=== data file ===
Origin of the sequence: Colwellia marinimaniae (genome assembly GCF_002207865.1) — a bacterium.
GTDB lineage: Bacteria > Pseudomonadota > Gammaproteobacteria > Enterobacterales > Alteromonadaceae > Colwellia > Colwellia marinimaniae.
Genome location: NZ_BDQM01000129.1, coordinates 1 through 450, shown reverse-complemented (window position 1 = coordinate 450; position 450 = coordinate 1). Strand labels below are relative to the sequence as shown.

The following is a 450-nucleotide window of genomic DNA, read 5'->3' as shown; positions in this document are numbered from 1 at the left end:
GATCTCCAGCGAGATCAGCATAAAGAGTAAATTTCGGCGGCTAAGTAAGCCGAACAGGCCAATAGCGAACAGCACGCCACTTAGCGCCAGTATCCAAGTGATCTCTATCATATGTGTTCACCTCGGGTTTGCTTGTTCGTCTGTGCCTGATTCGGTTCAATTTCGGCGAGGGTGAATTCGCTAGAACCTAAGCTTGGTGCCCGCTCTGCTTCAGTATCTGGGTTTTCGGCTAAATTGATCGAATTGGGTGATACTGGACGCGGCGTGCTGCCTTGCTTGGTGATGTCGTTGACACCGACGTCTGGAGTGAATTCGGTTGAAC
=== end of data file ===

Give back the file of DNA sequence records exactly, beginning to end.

Origin of the sequence: Colwellia marinimaniae (genome assembly GCF_002207865.1) — a bacterium.
GTDB lineage: Bacteria > Pseudomonadota > Gammaproteobacteria > Enterobacterales > Alteromonadaceae > Colwellia > Colwellia marinimaniae.
Genome location: NZ_BDQM01000129.1, coordinates 1 through 450, shown reverse-complemented (window position 1 = coordinate 450; position 450 = coordinate 1). Strand labels below are relative to the sequence as shown.

The following is a 450-nucleotide window of genomic DNA, read 5'->3' as shown; positions in this document are numbered from 1 at the left end:
GATCTCCAGCGAGATCAGCATAAAGAGTAAATTTCGGCGGCTAAGTAAGCCGAACAGGCCAATAGCGAACAGCACGCCACTTAGCGCCAGTATCCAAGTGATCTCTATCATATGTGTTCACCTCGGGTTTGCTTGTTCGTCTGTGCCTGATTCGGTTCAATTTCGGCGAGGGTGAATTCGCTAGAACCTAAGCTTGGTGCCCGCTCTGCTTCAGTATCTGGGTTTTCGGCTAAATTGATCGAATTGGGTGATACTGGACGCGGCGTGCTGCCTTGCTTGGTGATGTCGTTGACACCGACGTCTGGAGTGAATTCGGTTGAAC